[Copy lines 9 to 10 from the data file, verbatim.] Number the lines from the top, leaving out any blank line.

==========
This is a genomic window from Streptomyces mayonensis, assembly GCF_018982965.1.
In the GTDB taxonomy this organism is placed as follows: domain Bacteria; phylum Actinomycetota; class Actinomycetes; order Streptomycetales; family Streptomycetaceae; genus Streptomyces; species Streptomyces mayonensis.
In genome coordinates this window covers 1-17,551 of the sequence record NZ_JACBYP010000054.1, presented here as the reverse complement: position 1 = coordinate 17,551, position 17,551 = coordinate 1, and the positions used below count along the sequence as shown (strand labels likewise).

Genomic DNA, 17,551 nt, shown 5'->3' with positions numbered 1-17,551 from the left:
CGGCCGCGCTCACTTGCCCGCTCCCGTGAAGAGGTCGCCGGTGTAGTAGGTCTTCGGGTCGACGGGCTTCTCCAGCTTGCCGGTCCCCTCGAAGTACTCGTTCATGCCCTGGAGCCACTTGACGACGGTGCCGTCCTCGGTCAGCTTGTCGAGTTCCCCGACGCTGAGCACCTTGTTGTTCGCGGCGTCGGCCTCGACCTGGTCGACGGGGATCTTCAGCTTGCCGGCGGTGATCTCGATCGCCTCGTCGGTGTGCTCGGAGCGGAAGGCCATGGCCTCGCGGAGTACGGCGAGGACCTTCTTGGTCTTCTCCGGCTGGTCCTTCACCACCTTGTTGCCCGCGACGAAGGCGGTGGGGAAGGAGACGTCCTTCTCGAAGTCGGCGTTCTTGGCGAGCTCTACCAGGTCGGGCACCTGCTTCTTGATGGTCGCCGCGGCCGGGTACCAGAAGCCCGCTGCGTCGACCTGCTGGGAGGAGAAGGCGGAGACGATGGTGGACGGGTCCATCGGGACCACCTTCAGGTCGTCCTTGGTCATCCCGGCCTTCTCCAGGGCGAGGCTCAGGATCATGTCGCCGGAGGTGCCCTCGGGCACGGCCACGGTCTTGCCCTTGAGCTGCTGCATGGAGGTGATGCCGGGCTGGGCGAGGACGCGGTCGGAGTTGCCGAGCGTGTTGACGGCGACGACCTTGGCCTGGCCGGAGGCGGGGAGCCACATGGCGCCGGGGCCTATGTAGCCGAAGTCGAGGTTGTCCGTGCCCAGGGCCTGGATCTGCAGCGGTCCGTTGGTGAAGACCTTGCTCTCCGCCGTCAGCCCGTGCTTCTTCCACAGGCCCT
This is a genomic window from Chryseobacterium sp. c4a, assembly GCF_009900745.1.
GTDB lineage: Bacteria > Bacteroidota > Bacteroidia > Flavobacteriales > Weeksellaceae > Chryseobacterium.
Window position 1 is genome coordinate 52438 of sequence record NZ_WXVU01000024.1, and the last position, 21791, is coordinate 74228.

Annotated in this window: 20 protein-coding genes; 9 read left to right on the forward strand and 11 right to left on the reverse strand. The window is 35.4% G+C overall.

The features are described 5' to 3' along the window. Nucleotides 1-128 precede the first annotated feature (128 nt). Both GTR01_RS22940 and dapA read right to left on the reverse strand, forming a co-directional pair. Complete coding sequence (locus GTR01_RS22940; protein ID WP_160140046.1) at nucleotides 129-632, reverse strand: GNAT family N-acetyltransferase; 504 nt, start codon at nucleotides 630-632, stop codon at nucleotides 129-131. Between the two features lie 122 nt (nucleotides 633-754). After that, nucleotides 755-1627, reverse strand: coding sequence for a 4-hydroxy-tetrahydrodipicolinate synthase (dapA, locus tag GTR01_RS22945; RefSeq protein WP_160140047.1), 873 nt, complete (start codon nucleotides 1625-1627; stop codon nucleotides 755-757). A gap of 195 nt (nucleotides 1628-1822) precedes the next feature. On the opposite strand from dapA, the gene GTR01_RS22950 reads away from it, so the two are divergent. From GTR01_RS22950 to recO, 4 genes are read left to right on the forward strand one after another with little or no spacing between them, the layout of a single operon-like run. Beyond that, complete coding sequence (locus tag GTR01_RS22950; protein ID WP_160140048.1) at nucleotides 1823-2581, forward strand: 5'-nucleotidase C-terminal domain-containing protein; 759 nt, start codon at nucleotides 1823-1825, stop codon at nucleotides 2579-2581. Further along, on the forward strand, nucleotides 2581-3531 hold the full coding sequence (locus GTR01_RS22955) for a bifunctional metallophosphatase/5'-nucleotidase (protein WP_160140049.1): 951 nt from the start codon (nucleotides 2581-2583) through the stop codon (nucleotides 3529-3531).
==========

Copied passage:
Annotated in this window: 20 protein-coding genes; 9 read left to right on the forward strand and 11 right to left on the reverse strand. The window is 35.4% G+C overall.

The features are described 5' to 3' along the window. Nucleotides 1-128 precede the first annotated feature (128 nt). Both GTR01_RS22940 and dapA read right to left on the reverse strand, forming a co-directional pair. Complete coding sequence (locus GTR01_RS22940; protein ID WP_160140046.1) at nucleotides 129-632, reverse strand: GNAT family N-acetyltransferase; 504 nt, start codon at nucleotides 630-632, stop codon at nucleotides 129-131. Between the two features lie 122 nt (nucleotides 633-754). After that, nucleotides 755-1627, reverse strand: coding sequence for a 4-hydroxy-tetrahydrodipicolinate synthase (dapA, locus tag GTR01_RS22945; RefSeq protein WP_160140047.1), 873 nt, complete (start codon nucleotides 1625-1627; stop codon nucleotides 755-757). A gap of 195 nt (nucleotides 1628-1822) precedes the next feature. On the opposite strand from dapA, the gene GTR01_RS22950 reads away from it, so the two are divergent. From GTR01_RS22950 to recO, 4 genes are read left to right on the forward strand one after another with little or no spacing between them, the layout of a single operon-like run. Beyond that, complete coding sequence (locus tag GTR01_RS22950; protein ID WP_160140048.1) at nucleotides 1823-2581, forward strand: 5'-nucleotidase C-terminal domain-containing protein; 759 nt, start codon at nucleotides 1823-1825, stop codon at nucleotides 2579-2581. Further along, on the forward strand, nucleotides 2581-3531 hold the full coding sequence (locus GTR01_RS22955) for a bifunctional metallophosphatase/5'-nucleotidase (protein WP_160140049.1): 951 nt from the start codon (nucleotides 2581-2583) through the stop codon (nucleotides 3529-3531).